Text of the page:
It's not enough. It's not enough for Arts Council to simply cut these organisations without proper explanation or strategy, and in fact, it's not acceptable for them to be cut at all. This would have been an opportune time to readdress and reexamine how artists should actually be supported and funded, and this is absolutely the wrong decision. Cutting these organisations will mean an end to dance provision in these areas, which will of course mean an end to any dance work - and what that entails for artists - as well as the knock-on effects for the people who really love their dance activities.

I think this is part of a much larger topic, and one which makes me even angrier, so I'll finish with an anecdote of chatting with Jennie Hale of MDI at the weekend at Sadler's Wells, London. We discussed their dementia outreach work, which they've been doing for many years - I remember Jennie discussing it with me nearly four years ago when I came to Liverpool to interview her and the rest of Taciturn - and their Parkinson's work. She mentioned that the Alzheimer's Society's funding had been cut so that the former couldn't continue, and then she explained how the Parkinson's programme works and how it's term-based and the participants don't understand that it's between terms, which is why the programme has stopped for now, and therefore so have their sessions.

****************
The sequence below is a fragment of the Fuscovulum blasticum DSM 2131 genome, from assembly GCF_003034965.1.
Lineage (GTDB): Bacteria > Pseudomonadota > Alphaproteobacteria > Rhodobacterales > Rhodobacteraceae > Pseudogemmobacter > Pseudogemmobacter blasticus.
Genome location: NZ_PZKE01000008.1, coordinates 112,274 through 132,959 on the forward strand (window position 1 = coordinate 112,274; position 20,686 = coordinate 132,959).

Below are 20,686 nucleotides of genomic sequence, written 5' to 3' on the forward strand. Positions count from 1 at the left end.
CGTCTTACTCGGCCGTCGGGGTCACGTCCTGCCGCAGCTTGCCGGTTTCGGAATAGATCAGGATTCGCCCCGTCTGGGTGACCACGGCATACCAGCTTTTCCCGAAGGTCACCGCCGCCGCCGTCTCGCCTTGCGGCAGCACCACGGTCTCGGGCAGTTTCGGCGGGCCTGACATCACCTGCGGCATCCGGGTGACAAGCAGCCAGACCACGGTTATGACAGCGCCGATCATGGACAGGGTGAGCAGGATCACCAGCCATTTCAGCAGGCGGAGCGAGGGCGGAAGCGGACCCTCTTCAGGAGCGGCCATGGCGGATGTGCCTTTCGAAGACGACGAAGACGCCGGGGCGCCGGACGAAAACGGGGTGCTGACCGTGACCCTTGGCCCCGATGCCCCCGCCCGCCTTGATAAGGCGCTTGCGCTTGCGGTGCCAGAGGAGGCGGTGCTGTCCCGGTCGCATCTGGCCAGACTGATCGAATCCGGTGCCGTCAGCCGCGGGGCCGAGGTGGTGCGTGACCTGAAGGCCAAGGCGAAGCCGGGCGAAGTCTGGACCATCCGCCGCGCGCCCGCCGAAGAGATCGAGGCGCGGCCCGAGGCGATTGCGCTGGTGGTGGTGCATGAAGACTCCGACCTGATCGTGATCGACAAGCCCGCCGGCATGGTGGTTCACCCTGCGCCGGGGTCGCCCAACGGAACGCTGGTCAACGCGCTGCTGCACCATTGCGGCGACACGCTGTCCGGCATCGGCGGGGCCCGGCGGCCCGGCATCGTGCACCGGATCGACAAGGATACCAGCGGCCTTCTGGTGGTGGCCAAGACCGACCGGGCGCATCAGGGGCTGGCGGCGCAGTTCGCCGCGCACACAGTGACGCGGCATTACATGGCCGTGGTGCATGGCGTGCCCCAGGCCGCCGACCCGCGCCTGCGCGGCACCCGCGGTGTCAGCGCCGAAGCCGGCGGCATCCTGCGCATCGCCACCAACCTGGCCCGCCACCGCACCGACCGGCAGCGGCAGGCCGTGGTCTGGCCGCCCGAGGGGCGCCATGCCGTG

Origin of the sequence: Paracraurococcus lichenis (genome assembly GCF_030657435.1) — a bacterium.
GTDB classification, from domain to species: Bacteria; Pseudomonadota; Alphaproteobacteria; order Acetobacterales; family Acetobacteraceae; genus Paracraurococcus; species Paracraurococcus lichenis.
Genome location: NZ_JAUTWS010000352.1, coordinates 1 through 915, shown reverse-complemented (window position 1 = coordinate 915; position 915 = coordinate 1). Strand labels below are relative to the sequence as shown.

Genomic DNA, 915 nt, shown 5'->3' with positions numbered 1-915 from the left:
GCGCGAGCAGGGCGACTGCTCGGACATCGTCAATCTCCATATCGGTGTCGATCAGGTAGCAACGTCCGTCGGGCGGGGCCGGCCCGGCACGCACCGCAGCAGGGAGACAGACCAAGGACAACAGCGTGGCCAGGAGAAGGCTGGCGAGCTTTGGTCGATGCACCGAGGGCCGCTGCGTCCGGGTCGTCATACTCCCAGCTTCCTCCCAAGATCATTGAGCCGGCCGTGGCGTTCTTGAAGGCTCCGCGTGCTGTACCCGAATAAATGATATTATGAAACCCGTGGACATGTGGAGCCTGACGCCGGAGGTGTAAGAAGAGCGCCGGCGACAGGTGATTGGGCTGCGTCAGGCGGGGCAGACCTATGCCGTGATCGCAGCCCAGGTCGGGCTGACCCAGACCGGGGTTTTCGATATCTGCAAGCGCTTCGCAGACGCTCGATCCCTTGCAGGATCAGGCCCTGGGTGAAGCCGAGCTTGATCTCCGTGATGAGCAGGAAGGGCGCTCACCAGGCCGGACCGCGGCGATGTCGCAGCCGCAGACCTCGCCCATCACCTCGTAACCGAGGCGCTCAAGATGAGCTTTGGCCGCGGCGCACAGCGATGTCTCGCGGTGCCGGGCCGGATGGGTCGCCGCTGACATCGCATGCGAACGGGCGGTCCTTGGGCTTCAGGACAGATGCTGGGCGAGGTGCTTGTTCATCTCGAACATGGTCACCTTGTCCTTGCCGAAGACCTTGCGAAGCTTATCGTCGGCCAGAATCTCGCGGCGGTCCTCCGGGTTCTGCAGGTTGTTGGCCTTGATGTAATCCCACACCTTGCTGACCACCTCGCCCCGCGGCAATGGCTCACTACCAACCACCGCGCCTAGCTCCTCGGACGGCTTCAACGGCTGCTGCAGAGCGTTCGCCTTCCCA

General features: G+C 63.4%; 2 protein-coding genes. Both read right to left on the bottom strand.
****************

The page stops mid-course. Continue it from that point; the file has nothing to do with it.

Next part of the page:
I urged her to explain the same for the dementia patients. It's on hold for now, but it'll be back soon. Some people made several really bad decisions, and we need to see what we can do to help reverse them. Whatever the reasons for ACE cutting Dance Manchester and MDI, all their valuable work will be lost, as will be that of Greenwich Dance, and if we let those cuts lie, how long before the rest of our industry is decimated?

And also, for the sake of the organisations I can't name: artist support is really bloody important. How can a-n be funded but other artist networks cannot? Does ACE not actually understand the value and impact of network membership? But surely they must, if they're funding One Dance UK and of course a-n.

Please fight. Please don't take this lying down. We've all seen the tweets and Facebook posts. Please be that person who actually does something about it, rather than just scrolls past. Please don't think it doesn't matter if you don't engage. We have no industry without you, and others like you.